Before assuming the premiership from Santer, Juncker previously served as minister of labour from 1984 to 1989 and as finance minister from 1989 throughout the next two decades.  In fact, Juncker continued to serve simultaneously as finance minister, prime minister and Eurogroup president until 2009, when Juncker’s CSV colleague, his longtime justice minister Luc Frieden, was appointed finance minister.  In his role as Santer’s finance minister, Juncker became one of the chief architects of the 1992 Treaty of Maastricht and the single currency that Maastricht brought into being.  More recently, Juncker was instrumental in formalizing the role of the Eurogroup, the group of finance ministers from each member of the eurozone, and he served as the first Eurogroup president from 2005 until earlier this year, when Dutch finance minister Jeroen Dijsselbloem was chosen to replace Juncker.

It’s not an exaggeration to argue that no one in European policymaking circles today has more experience and responsibility for the creation, rollout and enactment of the single currency than Juncker, and he played a crucial role in more recent debates over European bailouts for beleaguered Ireland, Greece, Spain and Portugal.

From an initial industrial economy based largely on steel production after World War II, Luxembourg has developed a modern, post-industrial economy that depends in large part on financial services today.  With a GDP per capita of nearly $80,000, the tiny nation is by far the richest in the European Union.  That hasn’t protected Luxembourg from the broader economic trends that have swept the eurozone — it’s notched only tepid GDP growth since an initial contraction in 2009, though GDP contracted by 1.6% year-over-year in the first quarter of 2013 and unemployment has edged up to nearly 7%.

Its head of state, Grand Duke Henri, is essentially a figurehead, especially after the Luxembourgian parliament clarified that the Grand Duke’s signature is not necessary to enact laws after Henri controversially announced that he would not sign a 2008 law regarding euthanasia.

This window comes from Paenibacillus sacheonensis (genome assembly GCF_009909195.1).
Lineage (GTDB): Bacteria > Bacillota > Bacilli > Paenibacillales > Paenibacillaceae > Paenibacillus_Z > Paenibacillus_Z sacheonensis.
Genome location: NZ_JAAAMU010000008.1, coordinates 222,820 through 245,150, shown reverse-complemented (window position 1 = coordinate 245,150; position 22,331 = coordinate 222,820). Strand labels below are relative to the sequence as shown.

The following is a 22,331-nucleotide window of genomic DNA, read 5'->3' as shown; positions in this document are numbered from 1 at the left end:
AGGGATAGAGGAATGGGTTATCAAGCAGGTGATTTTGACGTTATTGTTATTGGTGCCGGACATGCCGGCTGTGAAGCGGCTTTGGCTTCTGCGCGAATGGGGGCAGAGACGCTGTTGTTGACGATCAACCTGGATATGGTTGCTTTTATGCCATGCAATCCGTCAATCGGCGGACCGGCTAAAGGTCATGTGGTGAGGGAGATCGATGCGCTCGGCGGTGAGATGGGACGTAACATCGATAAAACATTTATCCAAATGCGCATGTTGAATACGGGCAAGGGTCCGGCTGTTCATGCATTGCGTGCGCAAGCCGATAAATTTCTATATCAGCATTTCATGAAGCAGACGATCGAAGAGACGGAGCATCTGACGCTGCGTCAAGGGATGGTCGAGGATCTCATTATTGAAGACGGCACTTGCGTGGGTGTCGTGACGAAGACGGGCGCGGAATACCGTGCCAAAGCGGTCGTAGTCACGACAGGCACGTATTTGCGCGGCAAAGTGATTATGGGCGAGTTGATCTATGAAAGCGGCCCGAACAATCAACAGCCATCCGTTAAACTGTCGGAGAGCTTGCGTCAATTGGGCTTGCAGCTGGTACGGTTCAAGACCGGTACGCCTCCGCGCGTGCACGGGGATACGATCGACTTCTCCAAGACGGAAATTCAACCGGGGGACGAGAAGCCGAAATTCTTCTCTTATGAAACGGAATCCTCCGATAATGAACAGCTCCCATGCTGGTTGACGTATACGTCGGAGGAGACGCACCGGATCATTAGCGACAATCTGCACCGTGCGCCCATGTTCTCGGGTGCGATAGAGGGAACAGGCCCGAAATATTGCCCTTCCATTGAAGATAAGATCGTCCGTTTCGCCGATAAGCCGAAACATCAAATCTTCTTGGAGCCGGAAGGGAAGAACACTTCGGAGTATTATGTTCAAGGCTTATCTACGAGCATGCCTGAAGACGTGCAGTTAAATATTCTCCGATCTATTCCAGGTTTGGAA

Juncker’s center-right, Christian democratic CSV has long dominated Luxembourgian politics, and all but one of Luxembourg’s prime ministers have come from the CSV since World War II.  The CSV controls 26 of the 60 seats in the Chamber of Deputies and during Juncker’s time in office, the CSV has formed governing coalitions with each of its chief rivals, the center-left, social democratic Lëtzebuerger Sozialistesch Arbechterpartei (LSAP, Luxembourg Socialist Workers’ Party) and the center-right, liberal Demokratesch Partei (DP, Democratic Party).  While that has perhaps led to an extraordinary amount of continuity within Luxembourg’s government, critics charge that the CSV’s political hegemony has led to a cozy environment where SREL misdeeds and other abuses have gone unpunished.

Though it’s been the CSV’s coalition partner for the past decade, it is the LSAP that has brought about early elections by threatening to bring down the government with a vote of no confidence.  Its leader Alex Bodry announced last Friday that the party would push for either Juncker’s resignation or fresh elections.

While the LSAP currently holds 13 seats, the Democratic Party holds nine seats and it’s currently the largest party sitting in opposition, though it has joined the CSV in government between 1999 and 2004.  Its president, Xavier Bettel, also the mayor of Luxembourg City, has taken just as critical a line against Juncker, accusing the prime minister of having failed to bring SREL misdeeds to light for public inquiry.  Bettel and the Democratic Party are especially well-placed to succeed in the next elections.  A poll earlier this spring showed that the young, openly gay Bettel is now more popular than Juncker, though the CSV continues to widely outpace the LSAP and the Democrats, though that could change if Luxembourgian voters want to punish Juncker — for the SREL abuses or more broadly for the sluggish economy.

Three smaller parties also sit in opposition: Luxembourg’s Déi Gréng (Greens) hold seven seats; a nationalist conservative party, the Alternativ Demokratesch Reformpartei (Alternative Democratic Reform Party) holds four seats; and the far-left Déi Lénk (The Left) holds just one seat.